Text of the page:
The Need for the Needle

Building Vaccine Confidence

Jessamin Cipollina, MA

Building vaccine confidence is a success challenge for health professionals and community leaders. As trusted professionals, they have the opportunity to influence groups that are more likely to be hesitant to receive vaccines. Building trust about vaccine safety is essential to improving vaccination rates and improving global public health. Nurses, nurse practitioners, midwives, dentists, pharmacists, physicians and physician assistants are among the many health professionals that are well-positioned to foster vaccine confidence in their patients using health literacy to correct misinformation and educate families and communities about the value of vaccines. The COVID-19 and human papillomavirus (HPV) vaccines illustrate the importance of promoting vaccine confidence.

The COVID-19 pandemic has brought to light the impact of vaccine hesitancy and the reasons many people are reluctant to receive any and all vaccines. Vaccine hesitancy refers to those who refuse vaccines despite evidence about safety and availability of vaccines. The We Can Do This campaign launched by the Biden administration aims to dispel myths and misinformation about the COVID-19 vaccine to encourage communities across the US to get vaccinated.1 Public health campaigns help combat misinformation, thereby improving health literacy and building confidence in individuals to get themselves and their families vaccinated to protect them from potentially fatal infections like COVID-19. Initiatives like the We Can Do This campaign include efforts to spread information and positive messaging about the COVID-19 vaccine through a network of trusted messengers in communities and health care settings, as well as through television ads and across social media platforms.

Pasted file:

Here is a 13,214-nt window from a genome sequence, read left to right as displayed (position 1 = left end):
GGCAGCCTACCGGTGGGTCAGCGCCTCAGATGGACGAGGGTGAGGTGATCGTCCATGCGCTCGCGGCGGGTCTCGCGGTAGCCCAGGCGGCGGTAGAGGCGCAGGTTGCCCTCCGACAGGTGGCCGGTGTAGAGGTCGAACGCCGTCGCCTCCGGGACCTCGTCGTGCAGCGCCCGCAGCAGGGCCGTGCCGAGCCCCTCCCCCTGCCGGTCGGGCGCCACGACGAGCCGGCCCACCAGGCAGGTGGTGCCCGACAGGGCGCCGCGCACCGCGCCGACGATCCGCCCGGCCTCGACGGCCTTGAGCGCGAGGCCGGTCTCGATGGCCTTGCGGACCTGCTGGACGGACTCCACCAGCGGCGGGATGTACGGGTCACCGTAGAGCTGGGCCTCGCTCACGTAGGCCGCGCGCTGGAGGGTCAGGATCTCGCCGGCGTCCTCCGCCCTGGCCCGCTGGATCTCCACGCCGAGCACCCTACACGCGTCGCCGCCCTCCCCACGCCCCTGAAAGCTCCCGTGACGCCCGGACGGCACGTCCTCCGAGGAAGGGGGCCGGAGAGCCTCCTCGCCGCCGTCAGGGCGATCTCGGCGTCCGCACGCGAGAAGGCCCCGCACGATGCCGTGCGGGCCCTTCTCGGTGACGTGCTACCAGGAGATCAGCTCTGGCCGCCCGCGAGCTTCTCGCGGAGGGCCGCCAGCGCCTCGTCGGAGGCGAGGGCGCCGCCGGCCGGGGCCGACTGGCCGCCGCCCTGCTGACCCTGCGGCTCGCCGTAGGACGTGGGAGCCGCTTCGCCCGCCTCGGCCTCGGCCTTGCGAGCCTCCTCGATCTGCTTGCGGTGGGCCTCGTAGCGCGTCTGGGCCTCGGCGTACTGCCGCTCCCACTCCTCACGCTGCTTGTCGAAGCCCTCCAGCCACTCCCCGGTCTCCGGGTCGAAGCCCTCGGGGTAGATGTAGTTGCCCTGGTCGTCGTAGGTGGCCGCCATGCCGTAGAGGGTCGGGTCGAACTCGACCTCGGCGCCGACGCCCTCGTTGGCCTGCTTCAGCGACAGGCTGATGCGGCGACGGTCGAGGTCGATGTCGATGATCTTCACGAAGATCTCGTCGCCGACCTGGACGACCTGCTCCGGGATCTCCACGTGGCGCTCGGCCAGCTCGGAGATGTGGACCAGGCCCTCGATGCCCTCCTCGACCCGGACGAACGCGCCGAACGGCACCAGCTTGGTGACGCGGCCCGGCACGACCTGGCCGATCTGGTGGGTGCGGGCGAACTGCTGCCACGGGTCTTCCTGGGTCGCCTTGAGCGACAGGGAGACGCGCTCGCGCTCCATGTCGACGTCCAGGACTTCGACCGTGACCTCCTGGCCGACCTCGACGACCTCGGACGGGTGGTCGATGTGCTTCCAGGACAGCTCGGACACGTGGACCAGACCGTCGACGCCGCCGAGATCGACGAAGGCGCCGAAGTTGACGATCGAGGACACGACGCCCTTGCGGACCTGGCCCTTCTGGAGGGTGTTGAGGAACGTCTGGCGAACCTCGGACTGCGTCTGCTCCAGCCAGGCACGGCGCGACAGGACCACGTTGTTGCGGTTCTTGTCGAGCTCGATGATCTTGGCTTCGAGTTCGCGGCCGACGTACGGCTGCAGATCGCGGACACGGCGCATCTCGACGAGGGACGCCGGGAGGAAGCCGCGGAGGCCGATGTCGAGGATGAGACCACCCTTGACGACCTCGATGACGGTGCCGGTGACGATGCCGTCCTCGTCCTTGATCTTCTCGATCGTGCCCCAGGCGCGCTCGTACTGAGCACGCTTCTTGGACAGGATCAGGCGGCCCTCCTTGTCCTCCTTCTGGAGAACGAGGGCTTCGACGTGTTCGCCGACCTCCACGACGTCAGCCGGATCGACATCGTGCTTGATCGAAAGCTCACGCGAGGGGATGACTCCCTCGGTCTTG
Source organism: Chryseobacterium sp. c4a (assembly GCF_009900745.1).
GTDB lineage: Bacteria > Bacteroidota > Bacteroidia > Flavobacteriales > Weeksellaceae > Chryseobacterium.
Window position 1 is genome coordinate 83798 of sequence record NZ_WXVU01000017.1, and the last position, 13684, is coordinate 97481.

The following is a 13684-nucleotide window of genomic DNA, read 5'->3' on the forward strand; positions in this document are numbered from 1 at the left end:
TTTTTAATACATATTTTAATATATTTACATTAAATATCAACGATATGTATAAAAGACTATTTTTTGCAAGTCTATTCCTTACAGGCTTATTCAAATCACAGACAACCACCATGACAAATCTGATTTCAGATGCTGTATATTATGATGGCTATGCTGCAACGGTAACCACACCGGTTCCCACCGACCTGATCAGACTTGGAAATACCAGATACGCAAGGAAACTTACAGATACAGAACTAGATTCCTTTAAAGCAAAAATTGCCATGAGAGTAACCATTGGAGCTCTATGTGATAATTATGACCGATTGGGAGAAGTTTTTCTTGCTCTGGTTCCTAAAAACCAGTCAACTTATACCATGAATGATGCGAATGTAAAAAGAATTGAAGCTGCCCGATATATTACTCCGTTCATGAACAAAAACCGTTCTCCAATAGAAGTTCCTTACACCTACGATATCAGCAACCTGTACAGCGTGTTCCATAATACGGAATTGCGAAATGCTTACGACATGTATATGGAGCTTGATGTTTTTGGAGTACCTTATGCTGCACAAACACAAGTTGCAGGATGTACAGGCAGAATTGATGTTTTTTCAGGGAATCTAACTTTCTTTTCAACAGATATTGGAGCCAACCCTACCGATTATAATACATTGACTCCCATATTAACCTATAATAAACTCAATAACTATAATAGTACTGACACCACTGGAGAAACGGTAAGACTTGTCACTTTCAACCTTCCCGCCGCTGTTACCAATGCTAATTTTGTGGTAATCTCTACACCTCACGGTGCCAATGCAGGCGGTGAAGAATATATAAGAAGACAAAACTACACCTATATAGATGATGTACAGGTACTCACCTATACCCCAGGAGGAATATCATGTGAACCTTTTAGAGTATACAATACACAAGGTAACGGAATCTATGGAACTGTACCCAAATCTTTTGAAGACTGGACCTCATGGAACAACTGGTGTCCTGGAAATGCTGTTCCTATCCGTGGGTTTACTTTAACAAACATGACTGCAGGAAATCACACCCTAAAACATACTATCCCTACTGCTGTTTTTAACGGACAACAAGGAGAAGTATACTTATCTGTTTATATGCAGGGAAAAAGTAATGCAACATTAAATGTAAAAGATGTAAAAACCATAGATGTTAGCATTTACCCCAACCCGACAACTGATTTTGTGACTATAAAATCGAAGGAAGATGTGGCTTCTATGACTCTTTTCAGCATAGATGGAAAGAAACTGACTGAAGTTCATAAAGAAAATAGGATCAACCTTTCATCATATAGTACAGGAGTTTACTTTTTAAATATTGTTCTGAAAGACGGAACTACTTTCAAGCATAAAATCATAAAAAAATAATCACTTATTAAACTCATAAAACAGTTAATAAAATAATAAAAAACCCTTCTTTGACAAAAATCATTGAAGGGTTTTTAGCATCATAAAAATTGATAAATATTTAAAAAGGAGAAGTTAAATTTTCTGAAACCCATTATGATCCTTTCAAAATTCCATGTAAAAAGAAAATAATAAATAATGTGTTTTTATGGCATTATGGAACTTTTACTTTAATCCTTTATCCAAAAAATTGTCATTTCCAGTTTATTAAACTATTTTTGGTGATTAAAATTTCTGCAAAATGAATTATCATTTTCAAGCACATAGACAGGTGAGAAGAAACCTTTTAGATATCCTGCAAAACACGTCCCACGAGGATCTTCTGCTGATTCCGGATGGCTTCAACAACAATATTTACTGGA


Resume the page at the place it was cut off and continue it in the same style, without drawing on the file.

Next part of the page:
The momentum behind promoting the COVID-19 vaccine provides an advocacy framework for the HPV vaccine. HPV is responsible for over 34,000 cancer diagnoses every year in the US.2 Like the COVID vaccine, hesitancy around the HPV vaccine is due to many misconceptions about its safety and social implications. Gardasil 9, the HPV vaccine, has been around for over 15 years; research findings support its safety and effectiveness in preventing HPV and reducing risk for oral cancer. Gardasil 9 prevents 90% of HPV-associated oral, cervical, anal and penile cancers.3 In 2020, the FDA approved Gardasil 9 as an HPV vaccine for prevention of oropharyngeal and head and neck cancers, making it the only cancer prevention vaccine. The Gardasil 9 vaccine is approved for administration to children as young as age 9 and adults up to age 45.3 Despite scientific evidence about its effectiveness, only about half of US teens are fully vaccinated.2 Widespread parental misinformation about its side effects and the erroneous belief that this vaccine promotes sexual behavior among youth contribute to vaccine hesitancy.